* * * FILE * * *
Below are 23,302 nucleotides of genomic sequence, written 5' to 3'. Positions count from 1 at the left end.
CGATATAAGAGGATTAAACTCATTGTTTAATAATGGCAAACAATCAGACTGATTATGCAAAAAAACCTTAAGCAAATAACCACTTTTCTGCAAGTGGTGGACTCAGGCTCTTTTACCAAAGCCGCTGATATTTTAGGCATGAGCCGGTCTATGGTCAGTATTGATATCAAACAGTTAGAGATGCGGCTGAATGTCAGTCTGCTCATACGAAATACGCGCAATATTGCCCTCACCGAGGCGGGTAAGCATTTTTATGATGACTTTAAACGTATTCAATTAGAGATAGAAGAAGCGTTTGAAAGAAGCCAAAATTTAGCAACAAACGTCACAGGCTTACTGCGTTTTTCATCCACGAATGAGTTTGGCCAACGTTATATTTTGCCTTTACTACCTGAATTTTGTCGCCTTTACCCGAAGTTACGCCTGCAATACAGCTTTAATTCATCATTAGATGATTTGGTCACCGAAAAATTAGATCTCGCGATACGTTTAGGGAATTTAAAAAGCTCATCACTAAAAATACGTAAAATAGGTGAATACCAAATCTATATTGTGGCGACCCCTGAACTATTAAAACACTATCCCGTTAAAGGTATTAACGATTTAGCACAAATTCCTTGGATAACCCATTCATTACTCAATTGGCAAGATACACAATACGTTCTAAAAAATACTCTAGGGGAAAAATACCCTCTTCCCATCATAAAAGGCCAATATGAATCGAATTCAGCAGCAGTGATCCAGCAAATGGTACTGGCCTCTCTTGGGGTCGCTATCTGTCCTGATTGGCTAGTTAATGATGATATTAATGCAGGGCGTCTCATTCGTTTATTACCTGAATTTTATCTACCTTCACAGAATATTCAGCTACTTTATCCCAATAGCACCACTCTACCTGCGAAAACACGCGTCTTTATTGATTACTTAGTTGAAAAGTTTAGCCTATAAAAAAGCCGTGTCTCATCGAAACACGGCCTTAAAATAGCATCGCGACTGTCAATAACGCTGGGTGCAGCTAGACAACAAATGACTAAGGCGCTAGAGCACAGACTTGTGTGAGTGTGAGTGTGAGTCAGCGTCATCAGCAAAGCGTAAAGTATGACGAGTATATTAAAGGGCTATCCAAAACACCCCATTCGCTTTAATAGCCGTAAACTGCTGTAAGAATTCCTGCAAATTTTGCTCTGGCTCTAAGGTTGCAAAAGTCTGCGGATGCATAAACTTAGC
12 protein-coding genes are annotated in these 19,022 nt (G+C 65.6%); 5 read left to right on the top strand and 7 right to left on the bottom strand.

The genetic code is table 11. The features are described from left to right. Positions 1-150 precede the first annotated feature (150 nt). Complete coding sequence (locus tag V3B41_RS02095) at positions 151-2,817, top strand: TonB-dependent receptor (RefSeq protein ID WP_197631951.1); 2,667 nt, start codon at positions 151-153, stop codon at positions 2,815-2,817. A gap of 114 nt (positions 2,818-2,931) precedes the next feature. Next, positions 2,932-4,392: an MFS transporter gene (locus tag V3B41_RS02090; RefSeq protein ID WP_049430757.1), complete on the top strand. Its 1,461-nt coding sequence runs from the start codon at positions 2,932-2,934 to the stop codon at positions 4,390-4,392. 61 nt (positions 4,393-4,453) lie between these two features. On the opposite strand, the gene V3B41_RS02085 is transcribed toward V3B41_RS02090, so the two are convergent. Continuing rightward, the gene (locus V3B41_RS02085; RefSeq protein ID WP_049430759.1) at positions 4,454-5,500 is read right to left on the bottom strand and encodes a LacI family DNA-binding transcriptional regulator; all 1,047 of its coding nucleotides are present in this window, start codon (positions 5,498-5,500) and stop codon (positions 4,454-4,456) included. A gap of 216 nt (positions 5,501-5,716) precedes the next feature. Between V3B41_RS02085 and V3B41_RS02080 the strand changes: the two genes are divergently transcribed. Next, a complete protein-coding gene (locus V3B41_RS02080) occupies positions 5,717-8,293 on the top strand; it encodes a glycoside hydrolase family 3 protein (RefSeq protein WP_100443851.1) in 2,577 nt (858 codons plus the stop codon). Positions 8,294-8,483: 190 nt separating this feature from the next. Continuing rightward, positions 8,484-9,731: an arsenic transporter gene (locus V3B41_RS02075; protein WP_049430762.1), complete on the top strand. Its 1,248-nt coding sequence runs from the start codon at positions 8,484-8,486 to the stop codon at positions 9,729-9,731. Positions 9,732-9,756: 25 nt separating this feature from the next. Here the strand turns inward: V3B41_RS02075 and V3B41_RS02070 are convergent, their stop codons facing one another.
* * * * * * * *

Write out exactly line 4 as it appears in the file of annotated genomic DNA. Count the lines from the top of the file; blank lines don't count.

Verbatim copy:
The genetic code is table 11. The features are described from left to right. Positions 1-150 precede the first annotated feature (150 nt). Complete coding sequence (locus tag V3B41_RS02095) at positions 151-2,817, top strand: TonB-dependent receptor (RefSeq protein ID WP_197631951.1); 2,667 nt, start codon at positions 151-153, stop codon at positions 2,815-2,817. A gap of 114 nt (positions 2,818-2,931) precedes the next feature. Next, positions 2,932-4,392: an MFS transporter gene (locus tag V3B41_RS02090; RefSeq protein ID WP_049430757.1), complete on the top strand. Its 1,461-nt coding sequence runs from the start codon at positions 2,932-2,934 to the stop codon at positions 4,390-4,392. 61 nt (positions 4,393-4,453) lie between these two features. On the opposite strand, the gene V3B41_RS02085 is transcribed toward V3B41_RS02090, so the two are convergent. Continuing rightward, the gene (locus V3B41_RS02085; RefSeq protein ID WP_049430759.1) at positions 4,454-5,500 is read right to left on the bottom strand and encodes a LacI family DNA-binding transcriptional regulator; all 1,047 of its coding nucleotides are present in this window, start codon (positions 5,498-5,500) and stop codon (positions 4,454-4,456) included. A gap of 216 nt (positions 5,501-5,716) precedes the next feature. Between V3B41_RS02085 and V3B41_RS02080 the strand changes: the two genes are divergently transcribed. Next, a complete protein-coding gene (locus V3B41_RS02080) occupies positions 5,717-8,293 on the top strand; it encodes a glycoside hydrolase family 3 protein (RefSeq protein WP_100443851.1) in 2,577 nt (858 codons plus the stop codon). Positions 8,294-8,483: 190 nt separating this feature from the next. Continuing rightward, positions 8,484-9,731: an arsenic transporter gene (locus V3B41_RS02075; protein WP_049430762.1), complete on the top strand. Its 1,248-nt coding sequence runs from the start codon at positions 8,484-8,486 to the stop codon at positions 9,729-9,731. Positions 9,732-9,756: 25 nt separating this feature from the next. Here the strand turns inward: V3B41_RS02075 and V3B41_RS02070 are convergent, their stop codons facing one another.